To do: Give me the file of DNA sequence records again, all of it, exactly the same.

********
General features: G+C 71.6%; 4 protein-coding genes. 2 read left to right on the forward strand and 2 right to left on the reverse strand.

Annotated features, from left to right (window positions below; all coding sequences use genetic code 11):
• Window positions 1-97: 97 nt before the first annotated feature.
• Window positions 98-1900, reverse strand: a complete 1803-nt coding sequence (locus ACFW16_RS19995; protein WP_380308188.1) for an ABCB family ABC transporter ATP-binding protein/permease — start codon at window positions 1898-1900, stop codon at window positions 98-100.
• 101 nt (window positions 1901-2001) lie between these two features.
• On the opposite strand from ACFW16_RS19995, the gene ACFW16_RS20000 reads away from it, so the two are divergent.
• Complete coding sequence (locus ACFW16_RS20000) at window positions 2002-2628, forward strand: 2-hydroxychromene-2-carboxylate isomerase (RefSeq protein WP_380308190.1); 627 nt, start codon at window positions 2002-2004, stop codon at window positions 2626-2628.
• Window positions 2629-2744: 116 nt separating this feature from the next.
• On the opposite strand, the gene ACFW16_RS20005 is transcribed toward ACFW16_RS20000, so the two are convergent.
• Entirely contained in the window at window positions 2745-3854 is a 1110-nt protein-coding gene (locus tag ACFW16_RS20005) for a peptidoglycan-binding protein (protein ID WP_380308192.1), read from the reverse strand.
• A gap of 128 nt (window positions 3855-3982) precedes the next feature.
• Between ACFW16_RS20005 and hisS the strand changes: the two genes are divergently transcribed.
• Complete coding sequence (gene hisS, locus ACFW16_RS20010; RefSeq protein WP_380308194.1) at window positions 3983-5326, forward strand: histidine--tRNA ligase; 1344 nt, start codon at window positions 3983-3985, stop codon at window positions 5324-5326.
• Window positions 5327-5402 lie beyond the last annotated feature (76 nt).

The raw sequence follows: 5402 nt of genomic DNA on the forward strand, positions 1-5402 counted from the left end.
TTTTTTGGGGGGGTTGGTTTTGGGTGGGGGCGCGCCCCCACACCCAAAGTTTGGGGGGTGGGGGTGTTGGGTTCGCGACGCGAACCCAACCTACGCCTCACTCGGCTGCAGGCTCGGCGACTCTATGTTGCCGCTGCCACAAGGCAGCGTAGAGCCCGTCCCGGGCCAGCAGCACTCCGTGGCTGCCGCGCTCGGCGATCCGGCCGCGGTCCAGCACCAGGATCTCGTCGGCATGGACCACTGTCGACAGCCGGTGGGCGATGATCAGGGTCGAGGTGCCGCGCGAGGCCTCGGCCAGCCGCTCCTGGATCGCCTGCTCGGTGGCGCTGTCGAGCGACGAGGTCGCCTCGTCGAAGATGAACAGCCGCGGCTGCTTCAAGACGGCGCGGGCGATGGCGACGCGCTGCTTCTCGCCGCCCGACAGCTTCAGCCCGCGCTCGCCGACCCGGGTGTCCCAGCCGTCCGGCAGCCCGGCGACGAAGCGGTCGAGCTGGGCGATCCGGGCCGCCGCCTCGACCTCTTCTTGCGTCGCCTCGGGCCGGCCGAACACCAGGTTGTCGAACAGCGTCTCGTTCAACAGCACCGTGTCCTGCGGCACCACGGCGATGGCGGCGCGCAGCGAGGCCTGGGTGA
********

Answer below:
General features: G+C 71.6%; 4 protein-coding genes. 2 read left to right on the forward strand and 2 right to left on the reverse strand.

Annotated features, from left to right (window positions below; all coding sequences use genetic code 11):
• Window positions 1-97: 97 nt before the first annotated feature.
• Window positions 98-1900, reverse strand: a complete 1803-nt coding sequence (locus ACFW16_RS19995; protein WP_380308188.1) for an ABCB family ABC transporter ATP-binding protein/permease — start codon at window positions 1898-1900, stop codon at window positions 98-100.
• 101 nt (window positions 1901-2001) lie between these two features.
• On the opposite strand from ACFW16_RS19995, the gene ACFW16_RS20000 reads away from it, so the two are divergent.
• Complete coding sequence (locus ACFW16_RS20000) at window positions 2002-2628, forward strand: 2-hydroxychromene-2-carboxylate isomerase (RefSeq protein WP_380308190.1); 627 nt, start codon at window positions 2002-2004, stop codon at window positions 2626-2628.
• Window positions 2629-2744: 116 nt separating this feature from the next.
• On the opposite strand, the gene ACFW16_RS20005 is transcribed toward ACFW16_RS20000, so the two are convergent.
• Entirely contained in the window at window positions 2745-3854 is a 1110-nt protein-coding gene (locus tag ACFW16_RS20005) for a peptidoglycan-binding protein (protein ID WP_380308192.1), read from the reverse strand.
• A gap of 128 nt (window positions 3855-3982) precedes the next feature.
• Between ACFW16_RS20005 and hisS the strand changes: the two genes are divergently transcribed.
• Complete coding sequence (gene hisS, locus ACFW16_RS20010; RefSeq protein WP_380308194.1) at window positions 3983-5326, forward strand: histidine--tRNA ligase; 1344 nt, start codon at window positions 3983-3985, stop codon at window positions 5324-5326.
• Window positions 5327-5402 lie beyond the last annotated feature (76 nt).

The raw sequence follows: 5402 nt of genomic DNA on the forward strand, positions 1-5402 counted from the left end.
TTTTTTGGGGGGGTTGGTTTTGGGTGGGGGCGCGCCCCCACACCCAAAGTTTGGGGGGTGGGGGTGTTGGGTTCGCGACGCGAACCCAACCTACGCCTCACTCGGCTGCAGGCTCGGCGACTCTATGTTGCCGCTGCCACAAGGCAGCGTAGAGCCCGTCCCGGGCCAGCAGCACTCCGTGGCTGCCGCGCTCGGCGATCCGGCCGCGGTCCAGCACCAGGATCTCGTCGGCATGGACCACTGTCGACAGCCGGTGGGCGATGATCAGGGTCGAGGTGCCGCGCGAGGCCTCGGCCAGCCGCTCCTGGATCGCCTGCTCGGTGGCGCTGTCGAGCGACGAGGTCGCCTCGTCGAAGATGAACAGCCGCGGCTGCTTCAAGACGGCGCGGGCGATGGCGACGCGCTGCTTCTCGCCGCCCGACAGCTTCAGCCCGCGCTCGCCGACCCGGGTGTCCCAGCCGTCCGGCAGCCCGGCGACGAAGCGGTCGAGCTGGGCGATCCGGGCCGCCGCCTCGACCTCTTCTTGCGTCGCCTCGGGCCGGCCGAACACCAGGTTGTCGAACAGCGTCTCGTTCAACAGCACCGTGTCCTGCGGCACCACGGCGATGGCGGCGCGCAGCGAGGCCTGGGTGA